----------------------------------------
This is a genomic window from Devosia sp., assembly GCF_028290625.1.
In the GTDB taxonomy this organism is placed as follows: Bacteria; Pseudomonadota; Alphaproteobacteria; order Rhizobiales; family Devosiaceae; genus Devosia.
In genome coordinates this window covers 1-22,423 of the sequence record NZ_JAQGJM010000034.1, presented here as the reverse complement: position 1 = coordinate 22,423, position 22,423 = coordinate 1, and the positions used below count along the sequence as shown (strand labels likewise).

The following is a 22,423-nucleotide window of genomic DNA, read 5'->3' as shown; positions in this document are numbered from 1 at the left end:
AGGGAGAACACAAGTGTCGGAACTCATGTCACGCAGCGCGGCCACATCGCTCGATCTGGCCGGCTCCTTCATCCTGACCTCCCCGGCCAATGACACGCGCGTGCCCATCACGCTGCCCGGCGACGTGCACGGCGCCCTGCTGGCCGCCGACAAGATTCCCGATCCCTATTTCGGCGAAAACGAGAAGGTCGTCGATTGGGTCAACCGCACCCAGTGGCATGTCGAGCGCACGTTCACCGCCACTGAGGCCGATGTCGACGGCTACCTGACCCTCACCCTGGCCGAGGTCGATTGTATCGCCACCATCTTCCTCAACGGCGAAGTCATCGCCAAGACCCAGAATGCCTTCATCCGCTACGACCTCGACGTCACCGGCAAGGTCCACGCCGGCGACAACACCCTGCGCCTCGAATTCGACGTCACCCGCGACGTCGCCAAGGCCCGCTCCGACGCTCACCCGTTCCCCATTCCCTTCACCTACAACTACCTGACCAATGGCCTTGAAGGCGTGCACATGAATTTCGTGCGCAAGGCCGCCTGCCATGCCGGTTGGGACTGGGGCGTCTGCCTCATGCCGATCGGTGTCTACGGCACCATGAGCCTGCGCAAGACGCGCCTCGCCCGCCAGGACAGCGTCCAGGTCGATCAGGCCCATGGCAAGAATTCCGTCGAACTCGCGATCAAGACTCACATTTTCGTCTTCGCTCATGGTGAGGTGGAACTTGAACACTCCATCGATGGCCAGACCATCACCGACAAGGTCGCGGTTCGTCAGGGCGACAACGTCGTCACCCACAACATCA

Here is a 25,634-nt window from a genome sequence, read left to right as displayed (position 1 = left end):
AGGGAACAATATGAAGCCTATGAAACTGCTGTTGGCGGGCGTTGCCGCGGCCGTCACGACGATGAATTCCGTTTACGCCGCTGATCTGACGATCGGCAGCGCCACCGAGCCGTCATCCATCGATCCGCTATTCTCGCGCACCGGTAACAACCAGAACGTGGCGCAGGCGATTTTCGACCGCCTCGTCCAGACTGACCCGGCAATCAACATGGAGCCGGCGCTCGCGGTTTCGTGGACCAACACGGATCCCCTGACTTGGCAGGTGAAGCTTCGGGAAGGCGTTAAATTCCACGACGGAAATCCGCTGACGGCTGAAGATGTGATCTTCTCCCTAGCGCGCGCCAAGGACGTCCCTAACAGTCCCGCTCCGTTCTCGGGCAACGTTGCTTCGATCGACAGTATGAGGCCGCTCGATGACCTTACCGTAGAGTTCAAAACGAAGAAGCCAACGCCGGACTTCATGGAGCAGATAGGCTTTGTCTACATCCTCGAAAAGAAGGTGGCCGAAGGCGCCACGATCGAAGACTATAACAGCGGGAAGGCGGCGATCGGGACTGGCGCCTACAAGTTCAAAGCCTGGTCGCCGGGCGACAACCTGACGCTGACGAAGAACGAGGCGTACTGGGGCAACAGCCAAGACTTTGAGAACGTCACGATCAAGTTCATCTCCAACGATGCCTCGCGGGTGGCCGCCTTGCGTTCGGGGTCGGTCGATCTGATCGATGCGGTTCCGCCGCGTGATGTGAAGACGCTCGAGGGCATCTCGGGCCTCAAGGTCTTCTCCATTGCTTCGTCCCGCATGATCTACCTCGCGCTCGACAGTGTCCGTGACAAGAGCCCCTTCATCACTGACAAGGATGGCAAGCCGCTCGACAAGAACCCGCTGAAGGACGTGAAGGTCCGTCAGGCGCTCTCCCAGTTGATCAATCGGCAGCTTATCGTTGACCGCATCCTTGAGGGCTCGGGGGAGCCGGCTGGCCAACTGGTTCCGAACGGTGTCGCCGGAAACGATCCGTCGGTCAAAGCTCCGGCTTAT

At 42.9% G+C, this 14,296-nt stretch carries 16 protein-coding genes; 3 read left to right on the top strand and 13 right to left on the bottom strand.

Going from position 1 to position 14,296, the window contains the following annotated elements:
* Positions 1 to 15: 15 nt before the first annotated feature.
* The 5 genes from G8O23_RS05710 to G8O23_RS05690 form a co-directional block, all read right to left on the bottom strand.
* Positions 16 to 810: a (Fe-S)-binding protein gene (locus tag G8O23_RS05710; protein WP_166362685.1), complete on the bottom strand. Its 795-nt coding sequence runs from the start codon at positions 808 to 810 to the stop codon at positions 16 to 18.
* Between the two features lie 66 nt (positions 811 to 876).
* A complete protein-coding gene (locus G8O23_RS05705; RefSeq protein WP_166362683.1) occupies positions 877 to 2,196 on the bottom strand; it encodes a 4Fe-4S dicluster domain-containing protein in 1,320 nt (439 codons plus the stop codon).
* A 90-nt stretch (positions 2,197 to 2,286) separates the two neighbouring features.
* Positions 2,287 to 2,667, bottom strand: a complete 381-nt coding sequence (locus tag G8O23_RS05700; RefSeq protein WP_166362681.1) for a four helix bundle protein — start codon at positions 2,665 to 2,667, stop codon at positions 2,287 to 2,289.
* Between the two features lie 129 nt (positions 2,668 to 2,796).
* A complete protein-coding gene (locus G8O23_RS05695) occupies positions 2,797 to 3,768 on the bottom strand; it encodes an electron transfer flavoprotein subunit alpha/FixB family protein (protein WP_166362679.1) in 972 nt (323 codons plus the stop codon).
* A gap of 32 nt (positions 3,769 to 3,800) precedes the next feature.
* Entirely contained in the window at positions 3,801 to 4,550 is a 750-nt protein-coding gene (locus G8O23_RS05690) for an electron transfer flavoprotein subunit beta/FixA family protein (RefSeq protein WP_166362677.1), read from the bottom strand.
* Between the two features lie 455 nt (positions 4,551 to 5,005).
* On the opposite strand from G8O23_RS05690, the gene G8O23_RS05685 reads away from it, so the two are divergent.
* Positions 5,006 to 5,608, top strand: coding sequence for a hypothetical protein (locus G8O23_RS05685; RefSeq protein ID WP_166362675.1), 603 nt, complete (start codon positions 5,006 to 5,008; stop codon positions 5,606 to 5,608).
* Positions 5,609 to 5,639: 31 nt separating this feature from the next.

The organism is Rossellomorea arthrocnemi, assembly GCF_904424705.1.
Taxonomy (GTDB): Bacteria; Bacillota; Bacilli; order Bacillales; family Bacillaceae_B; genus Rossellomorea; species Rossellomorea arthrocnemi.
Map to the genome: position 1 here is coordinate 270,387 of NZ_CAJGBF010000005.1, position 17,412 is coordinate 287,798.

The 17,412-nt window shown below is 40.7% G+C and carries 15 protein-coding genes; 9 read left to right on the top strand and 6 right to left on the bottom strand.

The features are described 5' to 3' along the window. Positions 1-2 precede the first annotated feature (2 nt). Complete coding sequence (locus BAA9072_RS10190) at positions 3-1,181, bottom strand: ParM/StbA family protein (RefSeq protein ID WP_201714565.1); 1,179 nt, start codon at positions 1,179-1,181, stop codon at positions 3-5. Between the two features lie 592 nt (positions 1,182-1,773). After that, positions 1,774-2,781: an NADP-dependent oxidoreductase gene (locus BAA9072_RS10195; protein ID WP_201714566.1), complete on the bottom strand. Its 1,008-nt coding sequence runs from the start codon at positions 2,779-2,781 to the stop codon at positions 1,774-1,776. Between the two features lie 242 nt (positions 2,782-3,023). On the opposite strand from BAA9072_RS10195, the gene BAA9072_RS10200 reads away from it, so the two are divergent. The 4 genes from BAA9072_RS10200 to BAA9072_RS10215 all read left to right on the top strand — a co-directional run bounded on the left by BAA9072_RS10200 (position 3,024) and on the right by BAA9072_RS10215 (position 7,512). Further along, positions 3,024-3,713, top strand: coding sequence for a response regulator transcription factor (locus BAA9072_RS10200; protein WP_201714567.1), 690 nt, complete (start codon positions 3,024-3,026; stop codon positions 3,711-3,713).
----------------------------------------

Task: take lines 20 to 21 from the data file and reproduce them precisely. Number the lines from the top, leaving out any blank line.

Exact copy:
* Entirely contained in the window at positions 3,801 to 4,550 is a 750-nt protein-coding gene (locus G8O23_RS05690) for an electron transfer flavoprotein subunit beta/FixA family protein (RefSeq protein WP_166362677.1), read from the bottom strand.
* Between the two features lie 455 nt (positions 4,551 to 5,005).